Sun Java Enterprise System 2005Q4 Installation Guide for UNIX

Troubleshooting Techniques

This section provides general guidelines for analyzing and identifying the source of problems during installation and uninstallation of Java ES.

This section contains the following subsections:

Examine Installation Log Files

If a problem occurs during installation or uninstallation, check the appropriate log file in the logs directory:

Solaris OS: /var/sadm/install/logsLinux: /var/opt/sun/install/logs

Examining the uninstall and installer log files (along with the Java ES configuration log and component logs) can help locate the source of problems. For example, you can compare the packages listed in the installation log to the packages listed in the uninstallation log.

Most logs have two versions:

The following table lists the formats of the log files.

Table 9–1 Java ES Log File Name Formats

Logged Entity 

Log File Name Format 

Installer: components 






Installation summary 

Java_Enterprise_System_Summary_Report_install. timestamp




Java_Enterprise_System_Summary_Report_ uninstall. timestamp

To use the log files for troubleshooting, attempt to isolate the first problem that occurred. Often, the first problem leads to successive problems.

ProcedureTo Use Log Files for Troubleshooting

The log files can give you clues that determine your next steps, such as these:

  1. Review the installation summary file, which provides a high-level description of what was installed and configured.

    If a problem occurred, see what component caused the problem. If multiple problems occurred, isolate the first.

  2. Review the detailed log files.

    1. Look for the first error or warning that occurred and attempt to resolve it. Sometimes resolving one error resolves a number of seemingly unrelated errors that follow.

    2. Find the name of the component or package that caused the problem.

Examine Component Log Files

If a problem occurs starting a component, examine its log files. Locations of many component log files are listed in Component Troubleshooting Tips.

Verify Product Dependencies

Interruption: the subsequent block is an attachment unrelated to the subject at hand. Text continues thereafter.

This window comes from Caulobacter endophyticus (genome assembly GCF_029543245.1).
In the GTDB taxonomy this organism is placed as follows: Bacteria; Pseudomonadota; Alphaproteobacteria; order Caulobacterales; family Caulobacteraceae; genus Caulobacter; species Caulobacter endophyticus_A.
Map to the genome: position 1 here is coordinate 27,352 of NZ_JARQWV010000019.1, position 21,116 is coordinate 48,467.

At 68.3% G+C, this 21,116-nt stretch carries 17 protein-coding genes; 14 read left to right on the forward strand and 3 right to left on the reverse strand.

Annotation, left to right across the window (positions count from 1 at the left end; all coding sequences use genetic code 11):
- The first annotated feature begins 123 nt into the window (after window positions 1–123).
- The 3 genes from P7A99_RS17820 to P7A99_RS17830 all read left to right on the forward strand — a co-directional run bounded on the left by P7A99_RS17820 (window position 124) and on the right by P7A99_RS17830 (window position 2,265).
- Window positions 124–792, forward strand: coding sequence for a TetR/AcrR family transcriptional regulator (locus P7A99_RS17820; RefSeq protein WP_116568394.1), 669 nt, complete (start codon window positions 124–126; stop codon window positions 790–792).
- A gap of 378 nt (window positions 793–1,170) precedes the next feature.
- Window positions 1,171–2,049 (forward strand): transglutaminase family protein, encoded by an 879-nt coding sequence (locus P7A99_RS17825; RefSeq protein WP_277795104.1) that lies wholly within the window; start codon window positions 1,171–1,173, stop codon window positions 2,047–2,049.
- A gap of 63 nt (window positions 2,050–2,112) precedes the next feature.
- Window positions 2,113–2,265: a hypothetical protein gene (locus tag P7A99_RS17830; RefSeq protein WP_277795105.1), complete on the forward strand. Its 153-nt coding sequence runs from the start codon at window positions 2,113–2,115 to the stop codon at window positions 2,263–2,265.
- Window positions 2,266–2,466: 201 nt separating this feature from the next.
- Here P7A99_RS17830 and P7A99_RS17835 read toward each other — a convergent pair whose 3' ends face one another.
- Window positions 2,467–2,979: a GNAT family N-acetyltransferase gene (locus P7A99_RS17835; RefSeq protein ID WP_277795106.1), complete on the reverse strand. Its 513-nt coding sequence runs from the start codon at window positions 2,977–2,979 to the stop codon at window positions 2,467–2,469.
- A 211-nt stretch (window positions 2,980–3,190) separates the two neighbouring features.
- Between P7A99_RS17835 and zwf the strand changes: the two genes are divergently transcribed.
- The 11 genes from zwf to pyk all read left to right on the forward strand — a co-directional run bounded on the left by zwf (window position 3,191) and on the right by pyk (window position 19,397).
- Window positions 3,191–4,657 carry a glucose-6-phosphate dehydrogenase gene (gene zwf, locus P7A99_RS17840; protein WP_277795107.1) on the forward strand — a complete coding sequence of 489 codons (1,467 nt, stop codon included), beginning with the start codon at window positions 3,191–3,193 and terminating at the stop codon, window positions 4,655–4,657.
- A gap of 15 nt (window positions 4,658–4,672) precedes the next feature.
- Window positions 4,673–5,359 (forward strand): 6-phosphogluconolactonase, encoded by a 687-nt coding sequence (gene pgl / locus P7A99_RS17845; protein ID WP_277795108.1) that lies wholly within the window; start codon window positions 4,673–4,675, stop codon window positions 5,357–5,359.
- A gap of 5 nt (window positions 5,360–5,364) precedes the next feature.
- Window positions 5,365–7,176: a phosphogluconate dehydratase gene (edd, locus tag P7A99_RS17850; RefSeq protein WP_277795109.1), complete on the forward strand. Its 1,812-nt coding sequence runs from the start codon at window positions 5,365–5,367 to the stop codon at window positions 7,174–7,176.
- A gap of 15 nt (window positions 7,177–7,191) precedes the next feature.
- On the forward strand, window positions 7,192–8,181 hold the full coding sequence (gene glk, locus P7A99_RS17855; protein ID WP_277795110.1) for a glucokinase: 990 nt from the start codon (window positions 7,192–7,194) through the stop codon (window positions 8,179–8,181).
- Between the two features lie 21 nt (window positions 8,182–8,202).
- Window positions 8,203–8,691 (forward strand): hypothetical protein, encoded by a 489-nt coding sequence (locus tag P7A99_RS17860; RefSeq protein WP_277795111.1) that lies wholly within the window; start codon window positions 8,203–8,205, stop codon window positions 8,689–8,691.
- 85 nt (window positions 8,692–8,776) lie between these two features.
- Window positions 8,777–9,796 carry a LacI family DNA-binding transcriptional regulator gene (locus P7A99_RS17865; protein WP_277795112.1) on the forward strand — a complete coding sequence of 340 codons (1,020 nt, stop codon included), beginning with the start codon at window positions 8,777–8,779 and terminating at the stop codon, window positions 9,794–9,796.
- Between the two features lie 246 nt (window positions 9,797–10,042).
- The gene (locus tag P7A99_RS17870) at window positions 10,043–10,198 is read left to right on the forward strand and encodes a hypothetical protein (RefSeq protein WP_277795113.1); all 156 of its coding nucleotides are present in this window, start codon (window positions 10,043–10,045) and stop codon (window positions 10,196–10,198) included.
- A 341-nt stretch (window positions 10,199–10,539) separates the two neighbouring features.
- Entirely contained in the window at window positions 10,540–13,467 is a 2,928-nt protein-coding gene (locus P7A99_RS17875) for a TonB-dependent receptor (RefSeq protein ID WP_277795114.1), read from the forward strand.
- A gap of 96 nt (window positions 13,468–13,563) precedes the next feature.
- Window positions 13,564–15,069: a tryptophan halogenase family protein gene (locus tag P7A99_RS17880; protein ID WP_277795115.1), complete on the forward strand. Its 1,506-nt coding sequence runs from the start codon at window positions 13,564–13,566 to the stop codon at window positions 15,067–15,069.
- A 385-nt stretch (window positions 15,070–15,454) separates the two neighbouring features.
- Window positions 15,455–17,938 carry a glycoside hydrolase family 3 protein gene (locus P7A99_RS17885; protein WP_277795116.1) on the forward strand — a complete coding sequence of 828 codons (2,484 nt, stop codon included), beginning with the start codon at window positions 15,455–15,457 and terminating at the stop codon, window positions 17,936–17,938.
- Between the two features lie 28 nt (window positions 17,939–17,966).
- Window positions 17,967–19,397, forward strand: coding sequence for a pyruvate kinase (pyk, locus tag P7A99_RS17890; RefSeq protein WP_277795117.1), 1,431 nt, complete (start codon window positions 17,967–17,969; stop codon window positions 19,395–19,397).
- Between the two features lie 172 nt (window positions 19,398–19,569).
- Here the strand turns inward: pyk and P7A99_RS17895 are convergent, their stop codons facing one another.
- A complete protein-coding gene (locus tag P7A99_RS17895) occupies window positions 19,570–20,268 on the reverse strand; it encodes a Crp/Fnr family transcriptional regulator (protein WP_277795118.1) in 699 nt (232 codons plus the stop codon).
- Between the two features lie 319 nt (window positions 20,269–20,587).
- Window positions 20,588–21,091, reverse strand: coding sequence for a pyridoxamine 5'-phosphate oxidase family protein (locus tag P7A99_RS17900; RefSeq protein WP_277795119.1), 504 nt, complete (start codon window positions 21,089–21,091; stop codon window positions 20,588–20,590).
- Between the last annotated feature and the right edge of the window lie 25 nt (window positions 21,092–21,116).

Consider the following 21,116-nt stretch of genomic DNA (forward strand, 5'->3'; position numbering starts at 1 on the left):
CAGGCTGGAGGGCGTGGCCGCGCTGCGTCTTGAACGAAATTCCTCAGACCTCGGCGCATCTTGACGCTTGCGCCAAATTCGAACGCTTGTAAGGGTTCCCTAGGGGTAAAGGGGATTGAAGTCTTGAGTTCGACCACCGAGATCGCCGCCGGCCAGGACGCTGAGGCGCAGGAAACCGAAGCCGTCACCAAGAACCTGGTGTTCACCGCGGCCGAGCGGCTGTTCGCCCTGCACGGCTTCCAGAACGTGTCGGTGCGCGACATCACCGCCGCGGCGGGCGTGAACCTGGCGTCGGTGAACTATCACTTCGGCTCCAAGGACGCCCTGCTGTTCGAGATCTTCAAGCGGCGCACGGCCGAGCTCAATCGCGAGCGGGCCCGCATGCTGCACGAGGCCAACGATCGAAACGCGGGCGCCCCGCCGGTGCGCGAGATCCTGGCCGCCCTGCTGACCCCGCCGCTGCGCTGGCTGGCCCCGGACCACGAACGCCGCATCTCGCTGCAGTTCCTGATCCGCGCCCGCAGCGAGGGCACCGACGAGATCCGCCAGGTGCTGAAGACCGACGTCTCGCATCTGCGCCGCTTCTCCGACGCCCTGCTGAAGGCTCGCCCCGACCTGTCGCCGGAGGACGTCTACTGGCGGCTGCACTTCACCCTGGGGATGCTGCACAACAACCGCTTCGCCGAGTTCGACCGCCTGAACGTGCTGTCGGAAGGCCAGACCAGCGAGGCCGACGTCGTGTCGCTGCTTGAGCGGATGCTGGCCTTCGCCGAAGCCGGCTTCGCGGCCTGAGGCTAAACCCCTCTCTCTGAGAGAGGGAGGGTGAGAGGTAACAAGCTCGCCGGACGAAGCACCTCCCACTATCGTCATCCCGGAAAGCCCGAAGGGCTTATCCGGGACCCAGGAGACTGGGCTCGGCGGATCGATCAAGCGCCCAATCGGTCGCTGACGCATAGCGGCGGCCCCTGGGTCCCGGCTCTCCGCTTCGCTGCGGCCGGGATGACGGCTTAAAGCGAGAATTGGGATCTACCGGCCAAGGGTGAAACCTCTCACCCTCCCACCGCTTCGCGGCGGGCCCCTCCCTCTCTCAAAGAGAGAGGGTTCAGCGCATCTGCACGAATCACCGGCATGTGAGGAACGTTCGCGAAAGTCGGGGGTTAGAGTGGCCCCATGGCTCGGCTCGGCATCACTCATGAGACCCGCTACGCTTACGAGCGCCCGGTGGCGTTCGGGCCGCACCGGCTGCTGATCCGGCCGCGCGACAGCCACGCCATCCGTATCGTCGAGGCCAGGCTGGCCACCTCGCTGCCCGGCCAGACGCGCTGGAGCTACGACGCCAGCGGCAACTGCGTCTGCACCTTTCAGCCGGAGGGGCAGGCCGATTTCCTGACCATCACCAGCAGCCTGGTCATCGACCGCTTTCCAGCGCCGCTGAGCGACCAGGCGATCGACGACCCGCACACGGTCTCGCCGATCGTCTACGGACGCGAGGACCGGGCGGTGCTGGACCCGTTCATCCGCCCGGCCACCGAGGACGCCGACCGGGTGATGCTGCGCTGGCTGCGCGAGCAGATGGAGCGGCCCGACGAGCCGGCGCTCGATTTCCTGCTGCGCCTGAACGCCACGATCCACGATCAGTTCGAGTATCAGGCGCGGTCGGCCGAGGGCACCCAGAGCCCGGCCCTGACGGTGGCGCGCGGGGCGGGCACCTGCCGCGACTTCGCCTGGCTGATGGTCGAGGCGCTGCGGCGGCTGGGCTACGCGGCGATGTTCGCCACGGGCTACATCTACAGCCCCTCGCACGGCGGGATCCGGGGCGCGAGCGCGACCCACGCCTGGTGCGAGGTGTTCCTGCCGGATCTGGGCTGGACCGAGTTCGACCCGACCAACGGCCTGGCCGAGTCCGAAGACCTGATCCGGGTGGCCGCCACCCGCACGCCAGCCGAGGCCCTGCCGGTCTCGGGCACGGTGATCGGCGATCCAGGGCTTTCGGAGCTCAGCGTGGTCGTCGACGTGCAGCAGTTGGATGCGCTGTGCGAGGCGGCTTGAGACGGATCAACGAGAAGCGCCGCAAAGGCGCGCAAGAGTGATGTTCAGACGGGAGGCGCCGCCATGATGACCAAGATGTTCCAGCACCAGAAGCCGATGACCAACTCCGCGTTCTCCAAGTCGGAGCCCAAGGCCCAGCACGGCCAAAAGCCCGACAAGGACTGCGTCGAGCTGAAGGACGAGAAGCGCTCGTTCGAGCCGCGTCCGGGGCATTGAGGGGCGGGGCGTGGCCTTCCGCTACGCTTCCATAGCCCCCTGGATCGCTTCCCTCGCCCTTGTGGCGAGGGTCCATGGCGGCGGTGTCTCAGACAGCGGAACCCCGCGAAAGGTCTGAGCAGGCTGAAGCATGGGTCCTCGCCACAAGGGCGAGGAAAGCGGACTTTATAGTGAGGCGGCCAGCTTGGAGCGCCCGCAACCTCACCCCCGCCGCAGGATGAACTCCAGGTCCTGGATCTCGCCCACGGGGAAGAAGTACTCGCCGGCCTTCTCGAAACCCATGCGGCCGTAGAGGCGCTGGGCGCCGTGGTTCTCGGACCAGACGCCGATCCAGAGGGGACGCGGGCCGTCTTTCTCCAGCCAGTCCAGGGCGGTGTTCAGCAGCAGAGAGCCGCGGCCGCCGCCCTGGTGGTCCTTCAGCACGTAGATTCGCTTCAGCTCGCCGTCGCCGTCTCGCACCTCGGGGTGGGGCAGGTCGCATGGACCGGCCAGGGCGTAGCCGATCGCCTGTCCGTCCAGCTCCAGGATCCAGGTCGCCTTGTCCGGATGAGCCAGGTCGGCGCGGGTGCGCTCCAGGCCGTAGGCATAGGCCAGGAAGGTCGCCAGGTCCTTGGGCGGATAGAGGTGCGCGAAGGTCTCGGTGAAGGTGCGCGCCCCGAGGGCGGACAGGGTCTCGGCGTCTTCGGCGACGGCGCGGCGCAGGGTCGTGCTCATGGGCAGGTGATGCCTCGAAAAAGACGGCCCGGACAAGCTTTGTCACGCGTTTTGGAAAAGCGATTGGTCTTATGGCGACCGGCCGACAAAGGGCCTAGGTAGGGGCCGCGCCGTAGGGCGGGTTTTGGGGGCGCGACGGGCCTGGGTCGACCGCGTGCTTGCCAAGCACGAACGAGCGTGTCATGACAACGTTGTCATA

A number of components have installation-time interdependencies. Problems that affect one component can affect other components. First, you should familiarize yourself with the information in Sun Java Enterprise System 2005Q4 Installation Planning Guide

In addition to component interdependencies, some components depend on the existence of Solaris packages that might not be installed on the host, and their absence could cause installation failures. Read the “Software Requirements” section of the Release Notes for details.

Check Resources and Settings

The following host-level issues can cause installation problems.

Check Postinstallation Configuration

If you are having problems starting components, verify that the procedures outlined in Chapter 6, Configuring Components After Installation were done correctly.

Check the Distribution Media

If you are installing from a DVD or CD, examine the media for dirt or damage. Dirty discs can result in installation problems.

Check Directory Server Connectivity

If you are installing a component that relies on Directory Server, problems can be caused by one of these problems:

Remove Web Server Files and Directory

To prevent the overwriting of customized files, such as edited configuration files, Web Server cannot be installed into a directory that contains files.

If you are reinstalling Web Server, check the installation directories to ensure that they are empty. If they are not empty, archive the files elsewhere and retry the installation.

Verify Passwords

The installer requires that you enter a number of passwords for components. If you are installing different components on different hosts, it is important to ensure that you supply matching passwords on each host.

To resolve password problems, you might need to uninstall and then reinstall. If the uninstall fails, refer to Installation Fails Due to Leftover Files During Uninstallation.

Examine the Installed or Uninstalled Components

If you have installed components but are having problems and cannot reinstall or uninstall, check the packages installed using the Solaris pkginfo or the Linux rpm command. Compare the results with the Java ES packages listed in Chapter 5, List of Installable Packages, in Sun Java Enterprise System 2005Q4 Installation Reference uninstalled. Additional information is in Installation Fails Due to Leftover Files During Uninstallation.

Tip –

On Solaris 9 and Solaris 10, you can also use the prodreg tool which provides a graphical interface to the product registry that indexes both components and their packages, superseding the pkg utilities. To invoke prodreg, type the command name at the command line. For more information, refer to the prodreg(1) man page.

Verify Administrator Access

During uninstallation, you might need to grant administrator access to the uninstaller, as described in Granting Administrator Access for the Uninstaller.